Heading south on Bellevue Boulevard to East McLemore Avenue, you’ll know you’ve hit Soulsville when painted portraits of Al Green, Otis Redding and other Memphis soul artists flash past.
The neighborhood got its nickname shortly after the global soul music explosion ignited here in the middle of the 20th century, but its credentials go way back. W.C. Handy, Memphis Slim and Memphis Minnie lived here before Aretha Franklin, Maurice White and Isaac Hayes would be associated with the neighborhood.
Intrigued? Experience the full story of Soulsville on this day-long walkabout:
MORNING: Check out Historic Landmarks
Do a DIY walking tour of Elmwood Cemetery (or splurge for the $10 audio tour available during office hours). Established in 1852, the site is full of Victorian-era statuary and monuments that tell the stories of musicians, civil rights leaders, outlaws and millionaires under a canopy of ancient trees.
Elmwood practically shares a border with another Memphis landmark: LeMoyne Owen College. Snap a pic on the campus of Memphis’ only historically Black college, which began its life in 1862 as a school for freedmen and runaway slaves.
AFTERNOON: Visit the Stax Museum of American Soul Music
In a neighborhood stacked with so much homegrown talent, Soulsville was predestined. It didn’t hurt when, in the late 1950s, two recording studios opened within its bounds.
At Hi Records, Willie Mitchell called on his experience as a trumpeter and big-band leader to hone a sound he called “sophisticated funk.” You know it by its vanguards Al Green and Ann Peebles. Today, Willie’s son Boo mans the studio, recording the likes of Bruno Mars, Drake and fresh local talent. Drive by (1320 Willie Mitchell Blvd.) and snap a pic of the folk-art painting of Papa Willie on the front door.
At Stax Records, locals from Rufus and Carla Thomas to Booker T. and the MGs to Isaac Hayes walked in off the street and made music history. Out-of-towners including Otis Redding, Sam & Dave and The Staple Singers soon joined them. Today, the Stax Museum of American Soul Music walks you through the history, though it’s really more of a dance. Seriously, YOU try taking in the soundtrack and video footage looping through this place without busting a move. Listen up for periodic concerts and other after-hours events at the museum, sometimes featuring the students and alumni of Stax Music Academy, a music training program located on the museum campus.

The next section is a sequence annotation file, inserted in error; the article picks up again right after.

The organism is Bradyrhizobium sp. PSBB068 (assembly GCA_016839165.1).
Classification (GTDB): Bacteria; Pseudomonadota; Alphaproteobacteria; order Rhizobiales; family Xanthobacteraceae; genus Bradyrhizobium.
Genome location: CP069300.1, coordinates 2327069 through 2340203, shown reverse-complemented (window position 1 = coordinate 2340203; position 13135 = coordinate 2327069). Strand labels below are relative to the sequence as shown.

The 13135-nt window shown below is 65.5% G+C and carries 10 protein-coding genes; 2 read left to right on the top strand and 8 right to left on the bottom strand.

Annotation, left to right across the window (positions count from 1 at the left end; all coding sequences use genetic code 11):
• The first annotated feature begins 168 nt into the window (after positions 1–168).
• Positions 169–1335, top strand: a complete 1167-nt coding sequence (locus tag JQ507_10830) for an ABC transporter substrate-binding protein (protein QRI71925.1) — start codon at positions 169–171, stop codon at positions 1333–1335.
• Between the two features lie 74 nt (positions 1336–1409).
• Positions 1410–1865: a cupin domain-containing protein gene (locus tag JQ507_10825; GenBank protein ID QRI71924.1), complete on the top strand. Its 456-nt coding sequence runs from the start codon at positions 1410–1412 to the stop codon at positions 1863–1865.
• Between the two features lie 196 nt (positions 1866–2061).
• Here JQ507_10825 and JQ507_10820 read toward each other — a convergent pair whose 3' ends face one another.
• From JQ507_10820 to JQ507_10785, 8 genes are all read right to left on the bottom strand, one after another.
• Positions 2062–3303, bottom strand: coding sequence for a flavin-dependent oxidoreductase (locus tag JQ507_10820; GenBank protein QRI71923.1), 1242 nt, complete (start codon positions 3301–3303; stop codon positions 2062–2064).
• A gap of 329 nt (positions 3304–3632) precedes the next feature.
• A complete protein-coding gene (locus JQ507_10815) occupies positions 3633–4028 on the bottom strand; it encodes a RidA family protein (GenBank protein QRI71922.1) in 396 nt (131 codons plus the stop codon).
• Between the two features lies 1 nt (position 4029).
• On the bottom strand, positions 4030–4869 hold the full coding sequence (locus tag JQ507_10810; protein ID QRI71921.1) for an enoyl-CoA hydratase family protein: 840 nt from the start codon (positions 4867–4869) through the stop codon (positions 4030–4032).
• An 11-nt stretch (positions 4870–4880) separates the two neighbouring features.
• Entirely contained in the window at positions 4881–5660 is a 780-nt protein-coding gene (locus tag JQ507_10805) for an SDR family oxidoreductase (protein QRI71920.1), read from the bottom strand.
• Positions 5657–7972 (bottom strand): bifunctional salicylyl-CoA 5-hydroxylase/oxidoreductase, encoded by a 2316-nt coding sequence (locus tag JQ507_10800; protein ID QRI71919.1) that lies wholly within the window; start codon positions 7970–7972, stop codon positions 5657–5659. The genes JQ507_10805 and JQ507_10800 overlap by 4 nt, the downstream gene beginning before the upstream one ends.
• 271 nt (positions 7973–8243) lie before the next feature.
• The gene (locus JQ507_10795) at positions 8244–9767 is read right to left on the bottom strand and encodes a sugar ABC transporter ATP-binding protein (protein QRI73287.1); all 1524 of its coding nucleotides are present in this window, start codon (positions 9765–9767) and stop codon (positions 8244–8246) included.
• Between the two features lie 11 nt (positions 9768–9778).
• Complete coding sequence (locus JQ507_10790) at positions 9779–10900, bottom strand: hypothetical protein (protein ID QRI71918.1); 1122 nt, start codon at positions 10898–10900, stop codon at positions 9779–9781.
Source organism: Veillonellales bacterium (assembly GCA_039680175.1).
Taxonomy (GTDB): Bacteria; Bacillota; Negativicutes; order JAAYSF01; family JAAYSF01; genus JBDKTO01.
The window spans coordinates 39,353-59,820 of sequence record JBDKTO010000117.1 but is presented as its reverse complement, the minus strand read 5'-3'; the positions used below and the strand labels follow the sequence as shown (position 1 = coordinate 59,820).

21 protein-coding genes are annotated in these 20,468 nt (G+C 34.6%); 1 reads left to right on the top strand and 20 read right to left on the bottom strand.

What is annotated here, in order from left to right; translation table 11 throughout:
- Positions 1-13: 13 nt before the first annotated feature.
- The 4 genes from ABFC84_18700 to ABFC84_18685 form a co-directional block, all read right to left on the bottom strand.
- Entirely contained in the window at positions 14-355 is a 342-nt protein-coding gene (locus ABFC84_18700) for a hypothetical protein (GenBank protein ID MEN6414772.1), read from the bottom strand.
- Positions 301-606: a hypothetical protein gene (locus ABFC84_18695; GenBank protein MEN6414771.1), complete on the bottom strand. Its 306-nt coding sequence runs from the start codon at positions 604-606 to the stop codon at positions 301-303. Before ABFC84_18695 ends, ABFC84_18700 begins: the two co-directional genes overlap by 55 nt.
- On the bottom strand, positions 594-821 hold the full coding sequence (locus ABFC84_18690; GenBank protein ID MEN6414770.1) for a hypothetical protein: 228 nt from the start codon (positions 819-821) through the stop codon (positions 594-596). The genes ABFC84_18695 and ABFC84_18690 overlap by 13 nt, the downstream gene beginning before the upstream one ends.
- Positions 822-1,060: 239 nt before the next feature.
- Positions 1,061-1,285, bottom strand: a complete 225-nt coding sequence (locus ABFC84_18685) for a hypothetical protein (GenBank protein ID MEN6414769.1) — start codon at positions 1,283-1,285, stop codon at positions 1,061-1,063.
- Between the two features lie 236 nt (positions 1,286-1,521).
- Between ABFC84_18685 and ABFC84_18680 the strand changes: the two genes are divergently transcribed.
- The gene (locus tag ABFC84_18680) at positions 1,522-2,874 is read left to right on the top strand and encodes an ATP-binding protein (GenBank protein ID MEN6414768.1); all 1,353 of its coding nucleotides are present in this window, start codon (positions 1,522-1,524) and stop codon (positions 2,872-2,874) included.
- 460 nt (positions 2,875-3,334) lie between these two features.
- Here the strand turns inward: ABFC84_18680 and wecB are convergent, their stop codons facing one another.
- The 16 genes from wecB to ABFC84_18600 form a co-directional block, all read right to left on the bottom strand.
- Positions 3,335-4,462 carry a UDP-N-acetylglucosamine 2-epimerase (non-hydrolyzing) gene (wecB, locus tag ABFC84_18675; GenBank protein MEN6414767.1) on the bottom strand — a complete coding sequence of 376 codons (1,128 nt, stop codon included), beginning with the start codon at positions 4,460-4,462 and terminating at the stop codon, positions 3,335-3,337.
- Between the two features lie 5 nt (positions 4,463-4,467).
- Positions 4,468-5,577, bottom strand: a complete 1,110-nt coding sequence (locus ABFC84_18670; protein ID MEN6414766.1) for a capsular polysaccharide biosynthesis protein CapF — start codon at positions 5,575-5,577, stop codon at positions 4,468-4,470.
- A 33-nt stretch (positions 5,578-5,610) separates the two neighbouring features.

P.S. See the mod house across College Street from the Stax Museum? That was Memphis Slim’s place, now the Memphis Slim Collaboratory, a gathering spot for workshops and occasional live music.
EVENING: Climb Memphis Rox
Wondering what’s with the giant, mural-covered building across from the Stax Museum? That’s Memphis Rox, the only nonprofit climbing facility in the U.S. (the mural paints the history of the Soulsville neighborhood). As a nonprofit, Memphis Rox is able to offer pay-what-you-can admission—in a state-of-the-art facility. Shoes are provided and you’ll find your choice of bouldering and belaying walls for any skill level.
Need a boost? Head to Juice Almighty inside Memphis Rox, a casual, counter-service spot that emphasizes fresh, organic food by blending up smoothies and crafting sandwiches and colorful salads to-order.
For heartier fare, head to The Four Way. Since 1946, the institution has fed Dr. Martin Luther King Jr. and other civil rights leaders, soul musicians and neighborhood folks craving real-deal soul food. Order a meat-and-three for the ultimate taste, and save room for dessert. One no-fail combo: golden-fried salmon croquettes served with sweet peas and creamy mashed potatoes, followed by tangy lemon meringue pie.
Check out Soulsville's newest spot to eat at The Art House Cafe located across the street from The Four Way. The concept of Arthouse Café is to be a hub of artistic goods from local artists from books, paintings, jewelry, and music.